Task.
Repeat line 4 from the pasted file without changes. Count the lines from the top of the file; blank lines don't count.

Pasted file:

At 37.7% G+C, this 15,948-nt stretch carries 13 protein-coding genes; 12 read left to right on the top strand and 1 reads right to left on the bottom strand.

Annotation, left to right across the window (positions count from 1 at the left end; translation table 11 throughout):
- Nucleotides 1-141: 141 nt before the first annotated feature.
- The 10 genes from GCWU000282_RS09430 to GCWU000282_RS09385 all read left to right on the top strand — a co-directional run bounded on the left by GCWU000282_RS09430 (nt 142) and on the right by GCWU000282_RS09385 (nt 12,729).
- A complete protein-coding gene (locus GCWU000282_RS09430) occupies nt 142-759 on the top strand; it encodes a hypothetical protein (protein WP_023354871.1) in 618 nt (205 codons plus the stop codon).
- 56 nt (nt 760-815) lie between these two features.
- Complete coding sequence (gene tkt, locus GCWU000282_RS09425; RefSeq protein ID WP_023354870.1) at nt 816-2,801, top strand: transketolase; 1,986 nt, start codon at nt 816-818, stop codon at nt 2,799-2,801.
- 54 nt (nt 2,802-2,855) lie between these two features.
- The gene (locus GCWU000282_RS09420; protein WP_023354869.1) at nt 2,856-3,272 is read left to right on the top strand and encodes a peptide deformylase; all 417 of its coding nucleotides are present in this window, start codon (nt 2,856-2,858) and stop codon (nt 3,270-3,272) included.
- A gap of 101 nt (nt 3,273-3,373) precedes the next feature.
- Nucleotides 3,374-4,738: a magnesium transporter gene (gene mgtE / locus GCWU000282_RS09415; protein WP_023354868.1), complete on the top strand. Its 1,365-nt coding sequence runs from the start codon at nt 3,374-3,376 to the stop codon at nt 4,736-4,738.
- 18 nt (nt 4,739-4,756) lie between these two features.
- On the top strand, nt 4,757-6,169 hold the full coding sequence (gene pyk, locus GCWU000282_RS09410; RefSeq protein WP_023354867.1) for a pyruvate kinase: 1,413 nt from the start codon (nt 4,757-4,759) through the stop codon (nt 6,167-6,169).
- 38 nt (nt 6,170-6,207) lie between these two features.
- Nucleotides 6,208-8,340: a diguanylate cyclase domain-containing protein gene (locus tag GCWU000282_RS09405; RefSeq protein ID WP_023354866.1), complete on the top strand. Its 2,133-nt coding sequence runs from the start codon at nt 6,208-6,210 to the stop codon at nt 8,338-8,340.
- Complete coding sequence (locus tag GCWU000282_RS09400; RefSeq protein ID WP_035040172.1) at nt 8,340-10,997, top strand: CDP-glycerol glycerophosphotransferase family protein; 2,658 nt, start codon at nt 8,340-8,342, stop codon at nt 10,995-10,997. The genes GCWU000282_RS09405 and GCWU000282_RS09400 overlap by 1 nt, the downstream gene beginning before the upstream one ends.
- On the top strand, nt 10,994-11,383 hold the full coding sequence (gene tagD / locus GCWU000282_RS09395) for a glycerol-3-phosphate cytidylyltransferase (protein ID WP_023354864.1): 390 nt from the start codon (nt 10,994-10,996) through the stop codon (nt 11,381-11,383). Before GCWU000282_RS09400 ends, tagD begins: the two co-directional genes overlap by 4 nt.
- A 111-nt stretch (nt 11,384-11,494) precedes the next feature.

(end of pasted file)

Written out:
- The 10 genes from GCWU000282_RS09430 to GCWU000282_RS09385 all read left to right on the top strand — a co-directional run bounded on the left by GCWU000282_RS09430 (nt 142) and on the right by GCWU000282_RS09385 (nt 12,729).